Expansion Ratio 6 fold
Compressive Strength 16.7 psi parallel
11.3 psi perpendicular
Tensile Strength 27.7 psi parallel
24.5 psi perpendicular
Cell structure closed
Surface Formed skin

Other possible foaming fluids include phenolic foaming fluid and foamed portland or alumia cement. One foaming fluid which may be particularly suitable is a commercially available flame-inhibited polyurethane foam from RHH Foam Systems, Inc., located in Cudahy Wisconsin, sold under the trade designation VERSIFOAM.

An important consideration is that the filling, in its final set state in place between the walls W1, W2 has sufficient strength in tension as well as compression to transmit diagonal tension forces in the filling to the walls W1, W2 (corresponding to the transmission of diagonal forces in the web of an I-beam to the flanges of the I-beam). And for such transmission of diagonal tension forces in the filling to the walls W1, W2 there must be a force-transmitting relationship of the filling with the walls, such as achieved in the stopping as shown in FIGS. 1-5 by the keying bars 45, 47 and 49.

To make a stopping of this invention, one wall, e.g. the back wall W2, is first erected in a manner described herein and in the aforesaid U.S. patents, that is, by making holes R in the ribs of the mine passageway and inserting therein the ends of the support bars 11. One of the panels 3 is then positioned against the bars with the side of the panel in engagement with the rib 13 at one side of the passageway. Wire ties 15 are placed over the support bars 11 with the hooks 17 hooking onto the lips 30 of the panel as described herein and in said U.S. patents to hold the panel against the support bars. The panel 3 is then extended to move its lower end into sealing engagement with the floor P3 of the passageway, and its upper end into sealing engagement with the roof P4 of the passageway. The central portions 21 of the wire ties are then twisted to secure the panel to the support bar with the panel held in extended position. A second panel 3 is installed at the other rib 13 of the mine passageway in a manner similar to that just described. Additional panels are similarly installed in side-by-side relation between the first and second panels to form an array of panels across the entrance of the passageway. When installing each panel it is important that the lower panel member 25 be forced down into pressure engagement with the floor of the mine passageway and that the upper panel member 27 be forced up into pressure engagement with the roof of the passageway, so that when the upper and lower panel members are secured in fixed position relative to one another. Such pressure engagement assists in holding the panel rigid and stable. A jack of the type described in U.S. Pat. No. 4,483,642 may be used to install the panels 3 to ensure such pressure engagement. As the back wall is erected, horizontally aligned groups of tie bars 31 are mounted at appropriate locations, with the tie bars in each group being held in a position in which they project from the wall by a brace 41 passing through the chevron-shaped openings 35 in the rearward ends of the tie bars. Each brace 41 is secured to respective panels 3 of the back wall on the rearward side of the wall by wire ties 15. The other wall (e.g. W1) is then erected in essentially the same manner as the first-mentioned wall (e.g. W2) including tie bars 31. As erected, walls W1 and W2 have the keying bars 45, 47 and 49 on their inside faces.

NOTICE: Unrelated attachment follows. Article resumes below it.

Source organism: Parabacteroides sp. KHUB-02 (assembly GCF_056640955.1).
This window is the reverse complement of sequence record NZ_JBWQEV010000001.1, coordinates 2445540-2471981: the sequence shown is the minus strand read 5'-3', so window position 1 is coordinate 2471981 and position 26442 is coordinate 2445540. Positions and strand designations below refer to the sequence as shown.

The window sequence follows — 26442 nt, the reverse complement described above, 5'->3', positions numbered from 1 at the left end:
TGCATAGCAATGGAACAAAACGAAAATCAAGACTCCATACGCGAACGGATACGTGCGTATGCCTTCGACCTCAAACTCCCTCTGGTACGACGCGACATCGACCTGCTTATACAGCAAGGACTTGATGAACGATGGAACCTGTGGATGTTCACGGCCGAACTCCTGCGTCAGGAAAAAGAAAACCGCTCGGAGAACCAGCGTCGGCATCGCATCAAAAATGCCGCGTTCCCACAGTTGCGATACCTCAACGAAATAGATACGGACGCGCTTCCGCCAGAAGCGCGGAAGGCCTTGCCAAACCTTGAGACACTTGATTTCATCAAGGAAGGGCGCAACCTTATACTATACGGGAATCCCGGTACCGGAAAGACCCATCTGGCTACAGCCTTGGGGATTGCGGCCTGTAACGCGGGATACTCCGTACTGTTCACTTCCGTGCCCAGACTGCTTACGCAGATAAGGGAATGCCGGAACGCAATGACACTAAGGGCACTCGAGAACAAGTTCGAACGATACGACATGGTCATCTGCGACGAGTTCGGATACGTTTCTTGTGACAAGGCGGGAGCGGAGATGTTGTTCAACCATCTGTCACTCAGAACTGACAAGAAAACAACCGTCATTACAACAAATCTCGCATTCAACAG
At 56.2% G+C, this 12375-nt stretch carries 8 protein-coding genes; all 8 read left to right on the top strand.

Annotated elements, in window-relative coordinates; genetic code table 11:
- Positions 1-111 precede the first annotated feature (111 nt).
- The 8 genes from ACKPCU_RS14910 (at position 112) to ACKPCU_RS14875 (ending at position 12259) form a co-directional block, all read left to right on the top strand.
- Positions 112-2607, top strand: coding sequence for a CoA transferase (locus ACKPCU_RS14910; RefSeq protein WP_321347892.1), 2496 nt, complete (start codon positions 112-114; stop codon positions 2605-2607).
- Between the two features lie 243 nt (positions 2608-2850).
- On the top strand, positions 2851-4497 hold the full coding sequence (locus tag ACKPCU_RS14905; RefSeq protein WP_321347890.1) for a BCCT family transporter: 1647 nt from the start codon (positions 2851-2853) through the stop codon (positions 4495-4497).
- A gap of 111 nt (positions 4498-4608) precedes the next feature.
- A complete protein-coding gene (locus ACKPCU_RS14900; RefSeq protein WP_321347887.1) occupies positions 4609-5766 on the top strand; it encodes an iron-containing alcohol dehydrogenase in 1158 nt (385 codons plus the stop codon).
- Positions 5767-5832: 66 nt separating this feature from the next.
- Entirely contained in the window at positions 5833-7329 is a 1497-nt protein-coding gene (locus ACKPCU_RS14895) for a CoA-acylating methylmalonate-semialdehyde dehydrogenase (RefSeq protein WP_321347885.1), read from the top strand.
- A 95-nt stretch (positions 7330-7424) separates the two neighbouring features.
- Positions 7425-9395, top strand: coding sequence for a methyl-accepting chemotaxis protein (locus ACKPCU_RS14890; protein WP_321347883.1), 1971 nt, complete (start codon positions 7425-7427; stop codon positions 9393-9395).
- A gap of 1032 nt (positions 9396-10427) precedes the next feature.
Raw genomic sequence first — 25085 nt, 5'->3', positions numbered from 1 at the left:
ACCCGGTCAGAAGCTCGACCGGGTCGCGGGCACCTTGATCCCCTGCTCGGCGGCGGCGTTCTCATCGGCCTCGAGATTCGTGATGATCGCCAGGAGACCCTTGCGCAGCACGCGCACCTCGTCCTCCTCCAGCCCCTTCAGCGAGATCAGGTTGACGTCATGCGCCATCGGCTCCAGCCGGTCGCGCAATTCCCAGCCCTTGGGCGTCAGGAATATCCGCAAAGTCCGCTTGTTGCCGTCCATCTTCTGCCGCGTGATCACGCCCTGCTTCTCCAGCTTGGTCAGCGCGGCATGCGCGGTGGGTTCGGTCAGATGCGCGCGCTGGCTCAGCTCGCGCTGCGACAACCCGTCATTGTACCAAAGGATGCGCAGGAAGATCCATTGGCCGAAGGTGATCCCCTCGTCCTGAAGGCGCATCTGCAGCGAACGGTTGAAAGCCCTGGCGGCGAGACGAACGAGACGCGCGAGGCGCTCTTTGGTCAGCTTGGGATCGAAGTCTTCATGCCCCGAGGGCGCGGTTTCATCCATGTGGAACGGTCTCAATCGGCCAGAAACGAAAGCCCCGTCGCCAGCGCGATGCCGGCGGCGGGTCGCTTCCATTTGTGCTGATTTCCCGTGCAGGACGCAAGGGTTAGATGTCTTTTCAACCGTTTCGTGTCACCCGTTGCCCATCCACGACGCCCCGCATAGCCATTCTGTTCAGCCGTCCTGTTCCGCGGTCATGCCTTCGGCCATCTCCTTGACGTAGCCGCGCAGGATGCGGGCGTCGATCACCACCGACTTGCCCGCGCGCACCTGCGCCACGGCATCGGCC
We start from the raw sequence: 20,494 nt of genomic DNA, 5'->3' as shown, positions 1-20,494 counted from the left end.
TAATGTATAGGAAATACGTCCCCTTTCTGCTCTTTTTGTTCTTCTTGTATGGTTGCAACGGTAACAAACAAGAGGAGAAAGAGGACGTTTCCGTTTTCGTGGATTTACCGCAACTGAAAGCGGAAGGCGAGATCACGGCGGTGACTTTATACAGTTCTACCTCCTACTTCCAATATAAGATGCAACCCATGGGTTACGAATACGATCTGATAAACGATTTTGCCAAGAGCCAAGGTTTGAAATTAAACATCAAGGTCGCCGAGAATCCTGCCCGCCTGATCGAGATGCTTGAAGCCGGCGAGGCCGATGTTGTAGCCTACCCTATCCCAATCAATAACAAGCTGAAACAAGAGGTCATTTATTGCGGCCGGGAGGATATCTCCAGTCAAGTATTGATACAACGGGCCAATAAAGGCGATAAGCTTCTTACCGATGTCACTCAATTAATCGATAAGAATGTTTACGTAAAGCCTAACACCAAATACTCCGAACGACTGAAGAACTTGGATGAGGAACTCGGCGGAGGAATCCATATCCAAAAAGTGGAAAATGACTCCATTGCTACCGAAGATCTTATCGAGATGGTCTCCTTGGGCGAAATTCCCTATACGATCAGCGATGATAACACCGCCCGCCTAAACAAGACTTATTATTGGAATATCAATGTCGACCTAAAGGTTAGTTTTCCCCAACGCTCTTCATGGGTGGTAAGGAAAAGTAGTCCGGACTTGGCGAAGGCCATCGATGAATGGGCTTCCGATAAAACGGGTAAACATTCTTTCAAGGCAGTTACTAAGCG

Once both walls W1, W2 of the form have been installed, filling material such as concrete may be poured into the space between the forms. Access to the space for pouring is preferably through a suitable gap (or gaps) between the top of a panel (or panels) and the roof of the passageway, the gap being due either to an irregularity in the roof or because the panel was deliberately not extended all the way up to the roof. As the filling is poured in, the tie bars 31 hold the panels forming the walls W1 and W2 in fixed position against outward movement away from one another. The filling sets up to its final state in which it has the force-transmitting relationship with the walls and sufficient strength in tension as well as in compression to constitute the walls and the filling as a permanently integrated composite structure in which the walls act as flanges in conjunction with the filling as a web resistant to forces such as may be encountered in the passageway tending to bend the structure in one direction or the other longitudinally of the passageway.